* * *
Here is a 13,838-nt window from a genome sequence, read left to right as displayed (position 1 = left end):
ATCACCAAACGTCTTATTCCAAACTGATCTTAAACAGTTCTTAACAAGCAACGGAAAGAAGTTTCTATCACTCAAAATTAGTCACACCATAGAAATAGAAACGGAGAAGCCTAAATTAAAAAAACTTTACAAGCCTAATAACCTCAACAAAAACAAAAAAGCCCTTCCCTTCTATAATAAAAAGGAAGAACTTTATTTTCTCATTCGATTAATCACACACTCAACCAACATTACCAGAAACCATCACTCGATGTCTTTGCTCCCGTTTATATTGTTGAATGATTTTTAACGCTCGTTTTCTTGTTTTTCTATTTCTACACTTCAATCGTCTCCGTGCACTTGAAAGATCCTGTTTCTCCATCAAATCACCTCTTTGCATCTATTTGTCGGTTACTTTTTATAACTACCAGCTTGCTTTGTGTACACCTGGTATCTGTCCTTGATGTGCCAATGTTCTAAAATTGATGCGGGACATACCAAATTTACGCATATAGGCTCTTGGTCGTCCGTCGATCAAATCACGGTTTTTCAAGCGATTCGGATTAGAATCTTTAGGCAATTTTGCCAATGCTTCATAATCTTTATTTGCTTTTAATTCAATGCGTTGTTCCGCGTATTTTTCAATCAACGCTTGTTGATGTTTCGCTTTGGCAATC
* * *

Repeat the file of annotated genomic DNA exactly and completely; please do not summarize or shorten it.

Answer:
Here is a 13,838-nt window from a genome sequence, read left to right as displayed (position 1 = left end):
ATCACCAAACGTCTTATTCCAAACTGATCTTAAACAGTTCTTAACAAGCAACGGAAAGAAGTTTCTATCACTCAAAATTAGTCACACCATAGAAATAGAAACGGAGAAGCCTAAATTAAAAAAACTTTACAAGCCTAATAACCTCAACAAAAACAAAAAAGCCCTTCCCTTCTATAATAAAAAGGAAGAACTTTATTTTCTCATTCGATTAATCACACACTCAACCAACATTACCAGAAACCATCACTCGATGTCTTTGCTCCCGTTTATATTGTTGAATGATTTTTAACGCTCGTTTTCTTGTTTTTCTATTTCTACACTTCAATCGTCTCCGTGCACTTGAAAGATCCTGTTTCTCCATCAAATCACCTCTTTGCATCTATTTGTCGGTTACTTTTTATAACTACCAGCTTGCTTTGTGTACACCTGGTATCTGTCCTTGATGTGCCAATGTTCTAAAATTGATGCGGGACATACCAAATTTACGCATATAGGCTCTTGGTCGTCCGTCGATCAAATCACGGTTTTTCAAGCGATTCGGATTAGAATCTTTAGGCAATTTTGCCAATGCTTCATAATCTTTATTTGCTTTTAATTCAATGCGTTGTTCCGCGTATTTTTCAATCAACGCTTGTTGATGTTTCGCTTTGGCAATC